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This blog makes liberal use of AB's journals, letters, travel notes, and other sources.

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Thursday, 20 June 2013

Pickwick's Inn

Sunday, June 20th., Great White Horse Hotel, Ipswich.

With what reluctance one leaves the sea! Perhaps only a person born and raised in the middle of England can fully appreciate the pull which the sea can exert on an active imagination.

Ipswich is a closely-knit town, reminding one in its contours and large masses of the eighteenth-century parts of Bruges. Many of the streets were crudely decorated with the primary colours of flags, and the continual clashing of church bells indicated that this was the Day of Thanksgiving for the Queen's long reign.

Tonight we "lie" at the Great White Horse, Pickwick's inn, and by good fortune have been allotted the Pickwick bedroom, No. 36, an immense apartment, accommodating three, and labelled outside "Pickwick". On the walls an extremely bad oil painting of a Pickwick banquet. "A facsimile of this hotel was erected at the World's Fair, Chicago, as one of the celebrated old inns of this country." In many ways it has been modernised, but still keeps the air of the ancient hostelry.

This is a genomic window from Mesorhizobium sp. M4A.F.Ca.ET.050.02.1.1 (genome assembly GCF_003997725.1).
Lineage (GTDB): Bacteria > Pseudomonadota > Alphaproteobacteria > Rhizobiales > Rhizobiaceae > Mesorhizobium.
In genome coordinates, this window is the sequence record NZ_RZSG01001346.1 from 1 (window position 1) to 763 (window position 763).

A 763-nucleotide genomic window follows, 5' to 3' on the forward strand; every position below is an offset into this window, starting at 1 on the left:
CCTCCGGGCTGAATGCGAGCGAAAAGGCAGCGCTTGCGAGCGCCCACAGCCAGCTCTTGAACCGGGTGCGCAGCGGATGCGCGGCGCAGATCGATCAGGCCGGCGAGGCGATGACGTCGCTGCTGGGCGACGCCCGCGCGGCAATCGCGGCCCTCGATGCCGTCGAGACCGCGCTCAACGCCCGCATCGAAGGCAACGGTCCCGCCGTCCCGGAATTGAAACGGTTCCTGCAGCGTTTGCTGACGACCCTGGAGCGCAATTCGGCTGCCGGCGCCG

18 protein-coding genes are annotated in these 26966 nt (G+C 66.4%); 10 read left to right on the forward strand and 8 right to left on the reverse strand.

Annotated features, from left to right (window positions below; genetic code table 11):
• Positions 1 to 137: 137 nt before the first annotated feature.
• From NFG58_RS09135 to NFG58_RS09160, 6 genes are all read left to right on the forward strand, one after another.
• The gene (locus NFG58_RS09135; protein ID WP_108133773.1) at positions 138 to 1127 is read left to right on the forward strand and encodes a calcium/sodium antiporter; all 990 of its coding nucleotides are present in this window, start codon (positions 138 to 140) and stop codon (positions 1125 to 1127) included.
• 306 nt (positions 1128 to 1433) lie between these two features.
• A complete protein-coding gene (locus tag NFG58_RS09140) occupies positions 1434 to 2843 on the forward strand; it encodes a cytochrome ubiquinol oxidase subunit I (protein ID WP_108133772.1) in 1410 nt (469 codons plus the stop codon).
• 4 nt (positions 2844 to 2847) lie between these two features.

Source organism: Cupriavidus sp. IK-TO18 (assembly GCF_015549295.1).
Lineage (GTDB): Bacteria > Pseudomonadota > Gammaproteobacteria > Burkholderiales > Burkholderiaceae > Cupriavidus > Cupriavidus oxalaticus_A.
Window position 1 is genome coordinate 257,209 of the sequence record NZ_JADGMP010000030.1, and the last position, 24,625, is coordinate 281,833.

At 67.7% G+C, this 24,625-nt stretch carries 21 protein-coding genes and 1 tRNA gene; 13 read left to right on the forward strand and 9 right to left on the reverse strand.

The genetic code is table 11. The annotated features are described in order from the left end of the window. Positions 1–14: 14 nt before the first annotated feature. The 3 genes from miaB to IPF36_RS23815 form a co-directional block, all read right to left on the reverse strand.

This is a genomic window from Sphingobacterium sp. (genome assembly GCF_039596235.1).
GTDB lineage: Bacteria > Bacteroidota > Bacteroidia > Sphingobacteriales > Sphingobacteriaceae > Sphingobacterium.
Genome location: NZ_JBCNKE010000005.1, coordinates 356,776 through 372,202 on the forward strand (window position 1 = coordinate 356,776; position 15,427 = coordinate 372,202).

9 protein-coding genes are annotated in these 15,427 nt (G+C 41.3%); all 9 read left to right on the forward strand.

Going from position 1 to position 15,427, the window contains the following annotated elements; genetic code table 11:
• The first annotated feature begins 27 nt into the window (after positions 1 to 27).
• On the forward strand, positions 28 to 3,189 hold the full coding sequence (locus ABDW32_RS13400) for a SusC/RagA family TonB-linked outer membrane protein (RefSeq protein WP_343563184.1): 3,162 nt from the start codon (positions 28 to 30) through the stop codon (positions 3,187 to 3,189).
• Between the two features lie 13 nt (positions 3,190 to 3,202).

‘… In the main street of Ipswich, on the left-hand side of the way, a short distance after you have passed through the open space fronting the Town Hall, stands an inn known far and wide by the appellation of the Great White Horse, rendered the more conspicuous by a stone statue of some rampacious animal with flowing mane and tail, distantly resembling an insane cart-horse, which is elevated above the principal door. The Great White Horse is famous in the neighbourhood, in the same degree as a prize ox, or a county-paper-chronicled turnip, or unwieldy pig-for its enormous size. Never was such labyrinths of uncarpeted passages, such clusters of mouldy, ill-lighted rooms, such huge numbers of small dens for eating or sleeping in, beneath any one roof, as are collected together between the four walls of the Great White Horse at Ipswich. 

It was at the door of this overgrown tavern that the London coach stopped, at the same hour every evening; and it was from this same London coach that Mr. Pickwick, Sam Weller, and Mr. Peter Magnus dismounted, on the particular evening to which this chapter of our history bears reference… ‘Charles Dickens, The Pickwick Papers, Chapter 22.

1 comment:

  1. I actually feature the Great White Horse in my forthcoming novel Death and Mr Pickwick, which tells the story of the origins and subsequent history of The Pickwick Papers. I stayed in the inn as part of my research, and I heard recently that it has now closed. If that is so, it is rather sad, as so many people visited it because Mr Pickwick stayed there. I wonder whether I was the last person to go on a Pickwick-inspired trip to the inn? Further info about my novel, if you are interested, can be found at: www.deathandmrpickwick.com